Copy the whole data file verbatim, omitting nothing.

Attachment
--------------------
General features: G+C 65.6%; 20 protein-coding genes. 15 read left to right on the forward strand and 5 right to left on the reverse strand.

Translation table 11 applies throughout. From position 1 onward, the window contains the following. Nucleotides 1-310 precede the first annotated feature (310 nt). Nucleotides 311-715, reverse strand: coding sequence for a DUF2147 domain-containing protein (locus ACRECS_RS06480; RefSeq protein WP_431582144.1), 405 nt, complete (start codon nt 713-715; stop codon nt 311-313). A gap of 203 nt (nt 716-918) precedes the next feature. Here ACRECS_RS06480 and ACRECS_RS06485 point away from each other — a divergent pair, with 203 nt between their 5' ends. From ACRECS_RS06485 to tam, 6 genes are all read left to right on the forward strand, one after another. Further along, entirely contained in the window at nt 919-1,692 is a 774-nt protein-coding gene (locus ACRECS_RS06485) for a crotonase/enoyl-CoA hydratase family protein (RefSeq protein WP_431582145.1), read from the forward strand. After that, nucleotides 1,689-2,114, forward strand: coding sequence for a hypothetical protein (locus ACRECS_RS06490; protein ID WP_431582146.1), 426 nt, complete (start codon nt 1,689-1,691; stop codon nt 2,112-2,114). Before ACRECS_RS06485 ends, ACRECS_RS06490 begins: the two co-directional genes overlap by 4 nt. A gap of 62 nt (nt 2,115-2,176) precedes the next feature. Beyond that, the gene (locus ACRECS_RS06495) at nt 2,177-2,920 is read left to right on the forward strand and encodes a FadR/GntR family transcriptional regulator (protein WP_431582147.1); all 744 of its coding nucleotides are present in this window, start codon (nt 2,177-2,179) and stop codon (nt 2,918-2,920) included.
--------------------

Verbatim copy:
General features: G+C 65.6%; 20 protein-coding genes. 15 read left to right on the forward strand and 5 right to left on the reverse strand.

Translation table 11 applies throughout. From position 1 onward, the window contains the following. Nucleotides 1-310 precede the first annotated feature (310 nt). Nucleotides 311-715, reverse strand: coding sequence for a DUF2147 domain-containing protein (locus ACRECS_RS06480; RefSeq protein WP_431582144.1), 405 nt, complete (start codon nt 713-715; stop codon nt 311-313). A gap of 203 nt (nt 716-918) precedes the next feature. Here ACRECS_RS06480 and ACRECS_RS06485 point away from each other — a divergent pair, with 203 nt between their 5' ends. From ACRECS_RS06485 to tam, 6 genes are all read left to right on the forward strand, one after another. Further along, entirely contained in the window at nt 919-1,692 is a 774-nt protein-coding gene (locus ACRECS_RS06485) for a crotonase/enoyl-CoA hydratase family protein (RefSeq protein WP_431582145.1), read from the forward strand. After that, nucleotides 1,689-2,114, forward strand: coding sequence for a hypothetical protein (locus ACRECS_RS06490; protein ID WP_431582146.1), 426 nt, complete (start codon nt 1,689-1,691; stop codon nt 2,112-2,114). Before ACRECS_RS06485 ends, ACRECS_RS06490 begins: the two co-directional genes overlap by 4 nt. A gap of 62 nt (nt 2,115-2,176) precedes the next feature. Beyond that, the gene (locus ACRECS_RS06495) at nt 2,177-2,920 is read left to right on the forward strand and encodes a FadR/GntR family transcriptional regulator (protein WP_431582147.1); all 744 of its coding nucleotides are present in this window, start codon (nt 2,177-2,179) and stop codon (nt 2,918-2,920) included.